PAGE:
MrsJones likes this.
  17. notodrugs

    notodrugs Community Listener Community Listener

    Hi. I guess it really depends on the personality of your child. If your child is rational and mature for his/her age, I believe it is all right to tell him/her your own story with drugs or alcohol or smoking. Then you just have to explain how it affected your life. How you regretted doing it for reasons that you can elaborate on.

    It will also depend on how your present relationship is with your child. If it is a bit on the edge, I suggest you wait awhile to get his/her trust and positive regard of you before you can share it.
    Nick W. likes this.
  18. Glen

    Glen Member

    In my opinion, telling them would be the best way to go. It would make your children see you as more on their level. If you can relate with them, you will become a more effective parent overall. Once they realize that you where once in their shoes, they will start to respect you more and see you more as a friend than an authority-enforcing figure.

    I'm not saying that enforcing your rules is bad, but I think that a more effective method is simply telling them to think. If they want to do what they do, then you can't do anything much to stop it. Telling them to think about their choices will hopefully leave a lasting impression that they are in charge of their lives, and that their choices may have undesirable outcomes.
  19. Nick W.

    Nick W. Community Listener Community Listener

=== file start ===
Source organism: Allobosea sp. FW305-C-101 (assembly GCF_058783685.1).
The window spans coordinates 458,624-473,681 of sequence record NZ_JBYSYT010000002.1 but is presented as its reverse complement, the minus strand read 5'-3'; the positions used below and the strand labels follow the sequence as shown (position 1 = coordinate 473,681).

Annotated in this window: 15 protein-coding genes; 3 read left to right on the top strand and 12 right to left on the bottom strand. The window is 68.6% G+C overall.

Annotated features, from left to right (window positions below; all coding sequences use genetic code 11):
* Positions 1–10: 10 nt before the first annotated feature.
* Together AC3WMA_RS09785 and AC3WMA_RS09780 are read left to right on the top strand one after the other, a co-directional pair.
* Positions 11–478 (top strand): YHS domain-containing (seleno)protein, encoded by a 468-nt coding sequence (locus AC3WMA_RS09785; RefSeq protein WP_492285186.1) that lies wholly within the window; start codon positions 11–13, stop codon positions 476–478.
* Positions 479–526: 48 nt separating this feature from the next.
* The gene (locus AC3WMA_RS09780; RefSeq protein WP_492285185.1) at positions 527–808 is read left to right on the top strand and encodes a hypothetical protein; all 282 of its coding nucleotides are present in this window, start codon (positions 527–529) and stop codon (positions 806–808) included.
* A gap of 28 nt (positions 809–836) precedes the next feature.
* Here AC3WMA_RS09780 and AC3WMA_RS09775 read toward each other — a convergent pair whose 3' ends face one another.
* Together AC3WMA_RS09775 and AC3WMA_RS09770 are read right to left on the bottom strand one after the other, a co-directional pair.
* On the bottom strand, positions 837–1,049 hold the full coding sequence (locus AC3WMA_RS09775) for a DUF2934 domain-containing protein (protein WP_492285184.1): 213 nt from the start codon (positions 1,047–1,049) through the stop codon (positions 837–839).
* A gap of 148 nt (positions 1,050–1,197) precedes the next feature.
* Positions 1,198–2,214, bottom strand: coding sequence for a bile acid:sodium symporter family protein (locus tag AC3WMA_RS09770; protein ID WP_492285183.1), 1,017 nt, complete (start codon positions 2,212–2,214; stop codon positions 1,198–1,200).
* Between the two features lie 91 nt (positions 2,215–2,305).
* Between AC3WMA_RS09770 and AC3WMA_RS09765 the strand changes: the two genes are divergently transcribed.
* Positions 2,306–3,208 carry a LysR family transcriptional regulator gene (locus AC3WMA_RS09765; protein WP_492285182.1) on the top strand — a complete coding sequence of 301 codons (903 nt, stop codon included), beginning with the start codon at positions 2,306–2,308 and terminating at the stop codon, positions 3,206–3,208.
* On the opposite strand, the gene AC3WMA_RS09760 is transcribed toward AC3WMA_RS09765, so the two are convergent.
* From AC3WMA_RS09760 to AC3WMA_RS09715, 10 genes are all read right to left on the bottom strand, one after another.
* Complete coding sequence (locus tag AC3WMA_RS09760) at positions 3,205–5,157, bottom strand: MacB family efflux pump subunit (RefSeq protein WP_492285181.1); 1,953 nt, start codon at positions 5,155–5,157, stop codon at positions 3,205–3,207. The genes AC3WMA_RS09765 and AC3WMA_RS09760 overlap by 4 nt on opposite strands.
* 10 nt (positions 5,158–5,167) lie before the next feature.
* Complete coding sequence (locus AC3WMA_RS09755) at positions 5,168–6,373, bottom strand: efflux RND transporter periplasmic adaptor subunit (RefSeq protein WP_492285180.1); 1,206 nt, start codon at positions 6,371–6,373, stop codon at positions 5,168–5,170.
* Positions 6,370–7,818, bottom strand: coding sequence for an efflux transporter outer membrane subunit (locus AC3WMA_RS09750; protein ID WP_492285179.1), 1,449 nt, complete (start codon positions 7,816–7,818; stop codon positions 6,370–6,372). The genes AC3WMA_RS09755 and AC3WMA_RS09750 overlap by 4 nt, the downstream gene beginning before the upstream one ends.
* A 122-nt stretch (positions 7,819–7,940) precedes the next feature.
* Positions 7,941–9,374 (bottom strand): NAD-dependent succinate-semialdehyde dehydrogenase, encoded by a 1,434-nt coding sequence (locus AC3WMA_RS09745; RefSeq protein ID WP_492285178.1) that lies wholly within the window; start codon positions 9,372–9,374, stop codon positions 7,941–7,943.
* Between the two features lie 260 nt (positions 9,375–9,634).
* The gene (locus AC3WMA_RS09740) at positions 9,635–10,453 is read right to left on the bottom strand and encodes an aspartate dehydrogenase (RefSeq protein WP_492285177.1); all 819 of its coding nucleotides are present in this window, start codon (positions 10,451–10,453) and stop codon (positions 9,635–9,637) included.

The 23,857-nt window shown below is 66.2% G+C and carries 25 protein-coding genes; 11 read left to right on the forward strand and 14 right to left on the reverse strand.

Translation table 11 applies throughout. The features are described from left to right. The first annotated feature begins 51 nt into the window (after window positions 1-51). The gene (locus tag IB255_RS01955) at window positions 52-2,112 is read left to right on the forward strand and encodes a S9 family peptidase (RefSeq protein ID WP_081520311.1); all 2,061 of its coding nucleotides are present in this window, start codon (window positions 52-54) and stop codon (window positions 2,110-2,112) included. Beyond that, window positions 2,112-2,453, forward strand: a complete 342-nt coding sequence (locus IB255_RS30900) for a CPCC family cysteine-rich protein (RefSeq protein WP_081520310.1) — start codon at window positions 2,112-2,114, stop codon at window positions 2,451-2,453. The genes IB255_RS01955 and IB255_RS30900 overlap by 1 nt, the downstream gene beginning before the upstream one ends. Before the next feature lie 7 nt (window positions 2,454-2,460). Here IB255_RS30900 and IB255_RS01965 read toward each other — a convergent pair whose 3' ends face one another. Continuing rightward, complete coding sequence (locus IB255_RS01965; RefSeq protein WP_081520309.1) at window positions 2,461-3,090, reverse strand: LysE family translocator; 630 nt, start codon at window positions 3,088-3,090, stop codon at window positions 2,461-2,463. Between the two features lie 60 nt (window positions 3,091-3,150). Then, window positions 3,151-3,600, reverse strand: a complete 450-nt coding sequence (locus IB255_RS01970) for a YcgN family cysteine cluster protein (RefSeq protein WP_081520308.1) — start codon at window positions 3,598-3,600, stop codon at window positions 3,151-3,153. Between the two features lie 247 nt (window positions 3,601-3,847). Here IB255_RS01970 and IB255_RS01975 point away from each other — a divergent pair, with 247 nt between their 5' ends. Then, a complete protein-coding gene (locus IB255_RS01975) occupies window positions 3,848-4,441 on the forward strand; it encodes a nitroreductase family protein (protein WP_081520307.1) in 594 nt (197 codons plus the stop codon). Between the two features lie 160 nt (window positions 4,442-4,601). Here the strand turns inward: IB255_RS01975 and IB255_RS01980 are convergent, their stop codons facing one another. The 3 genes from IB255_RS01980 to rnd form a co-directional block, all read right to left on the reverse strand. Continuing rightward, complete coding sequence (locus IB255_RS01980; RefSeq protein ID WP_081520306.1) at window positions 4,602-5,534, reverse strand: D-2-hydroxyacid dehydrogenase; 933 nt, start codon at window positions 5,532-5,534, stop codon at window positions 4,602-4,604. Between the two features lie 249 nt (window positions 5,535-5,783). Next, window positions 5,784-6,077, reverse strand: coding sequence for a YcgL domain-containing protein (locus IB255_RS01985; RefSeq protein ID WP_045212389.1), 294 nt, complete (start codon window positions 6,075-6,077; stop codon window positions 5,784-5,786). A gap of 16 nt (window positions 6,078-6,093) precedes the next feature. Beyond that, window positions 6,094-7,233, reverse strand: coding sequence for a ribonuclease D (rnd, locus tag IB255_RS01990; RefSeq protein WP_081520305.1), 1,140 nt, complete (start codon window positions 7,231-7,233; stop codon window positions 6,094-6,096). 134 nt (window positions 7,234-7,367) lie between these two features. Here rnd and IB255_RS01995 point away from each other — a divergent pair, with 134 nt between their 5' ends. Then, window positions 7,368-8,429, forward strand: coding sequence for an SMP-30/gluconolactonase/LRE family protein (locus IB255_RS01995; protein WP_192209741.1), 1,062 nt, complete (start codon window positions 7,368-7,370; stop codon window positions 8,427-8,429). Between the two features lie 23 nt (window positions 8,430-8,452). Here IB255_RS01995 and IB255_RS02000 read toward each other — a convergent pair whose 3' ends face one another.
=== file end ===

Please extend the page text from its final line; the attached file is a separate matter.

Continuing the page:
I'd just like to add, that trust isn't something you give, it's something that is built and earned. So what you do, when you say it, and how you approach the situation, is going to depend on the level of communication and trust you have with your kids.
    notodrugs and MrsJones like this.
  20. notodrugs

    notodrugs Community Listener Community Listener

    But wait there, I researched on this topic and a study was conducted amongst 561 - 6th, 7th and 8th grade U.S. kids of European and Latino descent. They were chosen as subjects because they have the highest alcohol and marijuana users in the 8th grade.

    To recap, it just said that as parents, telling them about your past drug use can be a huge mistake. Normally, children think that if they parents turn out okay, then they will too. And a suggestion was made to parents to think carefully of what they're going to say beforehand should they want to talk about it to their kids. Sustaining the conversation with their kids is crucial. It further stressed that based on past studies, parental values really have an impact on kids even though kids deny it and parents think otherwise.

    This is the link to that: